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Thursday, June 9, 2011

A coach everyone loved

We were in the middle of doing our All-County teams for the 2005 spring season at the Palatka Daily News. And in June -- and after the seniors had already been given their diplomas -- we had one more honor to give out.

That was for boys weightlifter of the year. So on a June afternoon, it fell on me to head down to Crescent City Junior-Senior High School to take pictures on my dinky little digital camera of the young man who earned the honor, Shontae Hill, who had just graduated.

I knew Shontae very well from seeing most of Crescent City's football games that fall. He was a fullback and linebacker on the team that won its district championship in surprising fashion and went on to the state playoffs, where the Raiders lost to Cross City Dixie County, 33-12, at home after the game was tied at 12 at halftime.

There were very few people at Crescent City this day, and so I walked into the weight room where Shantae was waiting to do some lifting and get his picture taken, while his head coach, Al Wisnoski, was there to supervise and make sure things were right.

Not only was Wisnoski Hill's weightlifting coach that spring, but he had been an assistant coach with the football team the previous three years he was with the team. I came to learn that if Al Wisnoski thought the world of you, he could throw zingers at you and you could take them.

"Show him the form you fooled people with to get to state," Wisnoski joked when we first started.

"You know you've got him lifting a weight he's not good at lifting," he jokingly zinged Hill with while telling me.

This went on during the pictures. Poor Shontae. I still don't know how he made it through without cracking up. Even after the pictures had been taken, he was still getting massacred by Wisnoski, who had just been named the new head coach of the football program that fall.

"We're going to do all right this year," Wisnoski began. Then directing his comments at Hill, he said, "Of course, a big step in that is we don't have to carry this guy around anymore."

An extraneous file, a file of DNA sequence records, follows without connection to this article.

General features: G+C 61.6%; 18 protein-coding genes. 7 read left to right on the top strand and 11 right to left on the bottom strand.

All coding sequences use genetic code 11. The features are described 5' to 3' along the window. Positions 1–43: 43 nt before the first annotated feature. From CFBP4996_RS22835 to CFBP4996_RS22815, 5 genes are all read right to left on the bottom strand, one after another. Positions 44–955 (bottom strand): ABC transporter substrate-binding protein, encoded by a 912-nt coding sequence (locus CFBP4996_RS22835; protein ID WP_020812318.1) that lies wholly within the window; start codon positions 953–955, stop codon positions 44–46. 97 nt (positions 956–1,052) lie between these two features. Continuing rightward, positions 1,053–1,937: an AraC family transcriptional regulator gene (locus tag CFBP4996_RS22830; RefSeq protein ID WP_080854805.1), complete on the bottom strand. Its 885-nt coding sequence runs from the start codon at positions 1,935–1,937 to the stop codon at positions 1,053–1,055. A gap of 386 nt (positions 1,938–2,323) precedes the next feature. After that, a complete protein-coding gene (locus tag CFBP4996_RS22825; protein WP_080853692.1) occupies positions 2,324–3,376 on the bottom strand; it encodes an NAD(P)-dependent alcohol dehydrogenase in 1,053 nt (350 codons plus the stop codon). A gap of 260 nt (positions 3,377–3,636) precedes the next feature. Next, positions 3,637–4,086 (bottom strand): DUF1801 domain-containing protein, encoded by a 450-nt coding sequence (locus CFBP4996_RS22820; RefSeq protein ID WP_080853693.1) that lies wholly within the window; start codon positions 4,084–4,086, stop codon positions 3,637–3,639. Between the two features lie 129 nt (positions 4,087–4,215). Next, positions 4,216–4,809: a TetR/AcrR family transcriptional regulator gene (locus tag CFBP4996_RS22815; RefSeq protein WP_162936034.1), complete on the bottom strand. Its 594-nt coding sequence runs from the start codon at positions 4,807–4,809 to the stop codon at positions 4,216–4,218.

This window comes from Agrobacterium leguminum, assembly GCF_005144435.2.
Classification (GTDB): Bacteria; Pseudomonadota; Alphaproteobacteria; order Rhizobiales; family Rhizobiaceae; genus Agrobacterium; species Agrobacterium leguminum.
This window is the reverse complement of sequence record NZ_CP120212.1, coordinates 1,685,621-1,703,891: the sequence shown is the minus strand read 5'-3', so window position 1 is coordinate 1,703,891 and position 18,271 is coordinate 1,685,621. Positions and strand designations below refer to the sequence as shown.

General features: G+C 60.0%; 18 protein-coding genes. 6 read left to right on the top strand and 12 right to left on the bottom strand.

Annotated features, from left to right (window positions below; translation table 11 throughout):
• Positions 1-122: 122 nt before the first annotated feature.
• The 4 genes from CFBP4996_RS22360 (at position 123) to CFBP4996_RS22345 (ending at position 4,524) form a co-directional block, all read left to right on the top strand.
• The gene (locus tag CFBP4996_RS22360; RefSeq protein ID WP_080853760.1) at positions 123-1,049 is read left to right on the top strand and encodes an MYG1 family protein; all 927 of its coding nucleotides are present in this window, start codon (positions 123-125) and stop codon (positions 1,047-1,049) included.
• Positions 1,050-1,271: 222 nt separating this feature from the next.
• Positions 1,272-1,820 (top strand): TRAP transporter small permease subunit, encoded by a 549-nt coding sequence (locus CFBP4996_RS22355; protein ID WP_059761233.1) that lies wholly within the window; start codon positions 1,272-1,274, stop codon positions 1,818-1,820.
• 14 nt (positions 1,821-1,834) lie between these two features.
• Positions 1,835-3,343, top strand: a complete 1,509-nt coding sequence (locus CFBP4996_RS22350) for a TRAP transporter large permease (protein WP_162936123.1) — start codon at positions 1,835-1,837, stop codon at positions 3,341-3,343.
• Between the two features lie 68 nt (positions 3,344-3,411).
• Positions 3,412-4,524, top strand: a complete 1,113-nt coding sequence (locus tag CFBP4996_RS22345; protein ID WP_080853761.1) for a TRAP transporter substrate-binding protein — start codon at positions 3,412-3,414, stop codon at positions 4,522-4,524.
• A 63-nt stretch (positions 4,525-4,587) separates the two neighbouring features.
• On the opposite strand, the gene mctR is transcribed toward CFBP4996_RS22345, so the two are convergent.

All Hill could do was smile. After being showered with accolades by his weightlifting coach, he could handle being playfully hammered (if there is such a term) by the same man.

That's because Al Wisnoski would shower him with more accolades on his season and his time with him later on that night with me.

The truth of the matter was that Al Wisnoski loved all the kids that worked hard in his programs, whether it was weightlifting, baseball, basketball or football. And the ones who didn't work as hard as they should have were prodded by the man to go the little extra.

And here's something that may surprise you unless you were a student, student-athlete, teacher, administrator anyone close to Crescent City Junior-Senior High School -- everyone loved Al Wisnoski.

In 2005, Wisnoski took over the football program from a man who was one and done. Brad Waggoner, a Georgia guy who had come down to coach the Raiders and lead them to that district championship, had seen an opportunity to coach at a bigger school in Alabama and bolted almost immediately after the season had ended. All the while, I remember asking Waggoner if he was going to stay at Crescent City and he kept telling me he would be back, literally telling me of the things he couldn't wait to do with the returnees for that next fall.

But being closer to home was the one caveat, and when he saw the chance to get closer to home, Waggoner took it. And it meant Wisnoski got the opportunity to be the head coach of a program he had been with on and off since 1976. That's loyalty when you have been with a program that long and never the head guy and have coached under at least half a dozen men.

The 2005 season had the same vibe as the 2004 season, but the Raiders did not win a district title. The Villages, a new school, beat the Raiders and took the district title away. But, still, in his first year with the Raiders, Wisnoski got the team to the state tournament before losing at Riley Cooper-led Clearwater Central Catholic, 35-7.

To show you the kind of determination the Raiders had that season -- and how they quickly fit into the Wisnoski mold -- the offensive line averaged from one end to another about 190 pounds each, and that, I think, was being generious. What football team do YOU know has a center that's 140 pounds? That was the size of senior Patrich Buenaventura, whose heart will always be bigger than the body he lives in.

The hardest times as a reporter to deal with Al Wisnoski -- with any coach really -- was when they were losing. And the year after they went to the state for the first time under Wisnoski, they suffered badly. Their offense wasn't very good and they were losing games they had chances to win if they had even a remote hint of offense. Al and I did not get off on the best of terms that year when he approached me and thought it was wrong when under "What Will Crescent City miss?" I put down running back D.J. Johnson, a 1,000-yard rusher and two-year veteran of the team who was having grades problems.